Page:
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Goin' Up the Country: Milvaco Vapor/MegaSteam Rescue

SteamheadSteamhead Member Posts: 13,997
This job took me back to my old stomping grounds- Harford County, MD. It's located in the far northern part of the county, which is still very agricultural- developers haven't had free rein in this area as they have further south. The high school up here was built on the site of a farm where they raised ducks. I'm told that North Harford students are still known as "Duck Farmers" by their various rivals.

There are a few indications that time has visited this area- there is now a roundabout where two state highways intersect, there is a convenience store at the roundabout and a little restaurant/carryout near the school, and there are now traffic lights at the school entrances. That's about it.

So we got a call from someone who wanted us to look at a steam system. When he told me the radiators have a pipe connecting at the top of one end with a valve, and another connecting at the bottom of the other end, I knew we were in for a treat. Here's the house- the gutter guy had a scaffold up:



and a radiator, with an outboard trap:



All Steamed Up, Inc.
"Reducing our country's energy consumption, one system at a time"
Steam, Vapor & Hot-Water Heating Specialists
Oil & Gas Burner Service
Baltimore, MD (USA) and consulting anywhere.
https://heatinghelp.com/find-a-contractor/detail/all-steamed-up-inc
luketheplumberSTEVEusaPA
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Comments

  • SteamheadSteamhead Member Posts: 13,997
    The Vapor hardware was made by the Milwaukee Valve Co., using the name "MILVACO". I had encountered the name before- @Noel used to manage a whole campus full of MILVACO gear. This installation is pretty typical of later Vapor systems, using a Return Trap, crossover traps (outboard) and a vacuum-type air vent:



    But that wasn't what caught my eye at first. Someone wasted no time reading the boiler's I&O manual:




    All Steamed Up, Inc.
    "Reducing our country's energy consumption, one system at a time"
    Steam, Vapor & Hot-Water Heating Specialists
    Oil & Gas Burner Service
    Baltimore, MD (USA) and consulting anywhere.
    https://heatinghelp.com/find-a-contractor/detail/all-steamed-up-inc
    luketheplumber
  • SteamheadSteamhead Member Posts: 13,997
    So we got to work:





    Turned out the old king valve was stuck halfway open. We didn't put another one in- this house is on well water so it would likely fail too:


    All Steamed Up, Inc.
    "Reducing our country's energy consumption, one system at a time"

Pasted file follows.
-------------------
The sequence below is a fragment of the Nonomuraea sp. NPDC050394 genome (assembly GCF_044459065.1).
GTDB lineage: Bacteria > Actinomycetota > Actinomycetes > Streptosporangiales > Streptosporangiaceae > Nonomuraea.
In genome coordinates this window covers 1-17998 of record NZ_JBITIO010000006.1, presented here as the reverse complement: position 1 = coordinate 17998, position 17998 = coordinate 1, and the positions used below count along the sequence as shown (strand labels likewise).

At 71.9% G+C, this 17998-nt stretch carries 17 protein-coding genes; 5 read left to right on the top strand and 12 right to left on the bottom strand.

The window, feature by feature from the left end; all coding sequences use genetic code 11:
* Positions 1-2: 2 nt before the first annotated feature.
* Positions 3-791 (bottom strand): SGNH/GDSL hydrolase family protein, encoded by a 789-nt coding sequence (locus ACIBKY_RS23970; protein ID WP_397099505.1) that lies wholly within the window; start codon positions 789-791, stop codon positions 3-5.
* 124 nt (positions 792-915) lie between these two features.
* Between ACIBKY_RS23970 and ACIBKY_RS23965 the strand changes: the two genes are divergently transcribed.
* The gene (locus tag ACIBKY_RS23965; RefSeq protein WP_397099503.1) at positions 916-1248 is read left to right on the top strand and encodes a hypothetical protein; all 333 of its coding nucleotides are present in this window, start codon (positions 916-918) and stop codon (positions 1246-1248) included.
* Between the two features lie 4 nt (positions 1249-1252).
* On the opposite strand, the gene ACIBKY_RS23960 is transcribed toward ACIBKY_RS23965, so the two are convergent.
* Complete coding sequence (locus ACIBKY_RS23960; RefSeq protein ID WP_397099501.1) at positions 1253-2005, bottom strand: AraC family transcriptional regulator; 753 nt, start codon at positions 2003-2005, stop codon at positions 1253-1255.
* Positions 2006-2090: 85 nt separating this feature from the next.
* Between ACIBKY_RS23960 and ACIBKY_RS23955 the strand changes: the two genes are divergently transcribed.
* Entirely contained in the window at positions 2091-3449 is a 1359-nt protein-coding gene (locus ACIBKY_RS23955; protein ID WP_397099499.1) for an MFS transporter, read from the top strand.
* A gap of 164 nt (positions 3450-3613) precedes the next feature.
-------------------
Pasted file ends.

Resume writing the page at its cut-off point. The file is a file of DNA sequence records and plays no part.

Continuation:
Steam, Vapor & Hot-Water Heating Specialists
    Oil & Gas Burner Service
    Baltimore, MD (USA) and consulting anywhere.
    https://heatinghelp.com/find-a-contractor/detail/all-steamed-up-inc
  • Larry WeingartenLarry Weingarten Member Posts: 1,911
    Hi, Looks like you've got some work to do! What was the system not doing or doing?

    Yours, Larry
  • SteamheadSteamhead Member Posts: 13,997
    He'd called us to check it out. I pointed out the improper piping and we got the repiping job.
    All Steamed Up, Inc.
    "Reducing our country's energy consumption, one system at a time"
    Steam, Vapor & Hot-Water Heating Specialists
    Oil & Gas Burner Service
    Baltimore, MD (USA) and consulting anywhere.
    https://heatinghelp.com/find-a-contractor/detail/all-steamed-up-inc
    ethicalpaulAMservices
  • Jamie HallJamie Hall Member Posts: 13,403
    That's the sort of place I like to be -- and the sort of work that makes me very happy, first thing in the morning!
    Br. Jamie, osb

    Building superintendent/caretaker, 7200 sq. ft. historic house museum with dependencies in New England.

    Hoffman Equipped System (all original except boiler), Weil-Mclain 580, 2.75 gph Carlin, Vapourstat 0.5 -- 6.0 ounces per square inch
  • ted_pted_p Member Posts: 63
    edited October 14
    Beautiful work, as always!
    Steamhead said:

    The Vapor hardware was made by the Milwaukee Valve Co., using the name "MILVACO". I had encountered the name before- @Noel used to manage a whole campus full of MILVACO gear. This installation is pretty typical of later Vapor systems, using a Return Trap, crossover traps (outboard) and a vacuum-type air vent:
    .....

    Steamhead said:

    All done. We also upgraded the crossover traps to Big Mouth Crossovers and used a Gorton #2 as the main vent:
    .....


    Does switching from the vacuum-type air vent, to the conventional (Gorton #2) air vent (which allows air to be drawn back in) change the way the system operates?
    luketheplumber
  • EBEBRATT-EdEBEBRATT-Ed Member Posts: 7,307
    The angle grinder did a good job getting the valve off and saving the threads.
    mattmia2
  • Jamie HallJamie Hall Member Posts: 13,403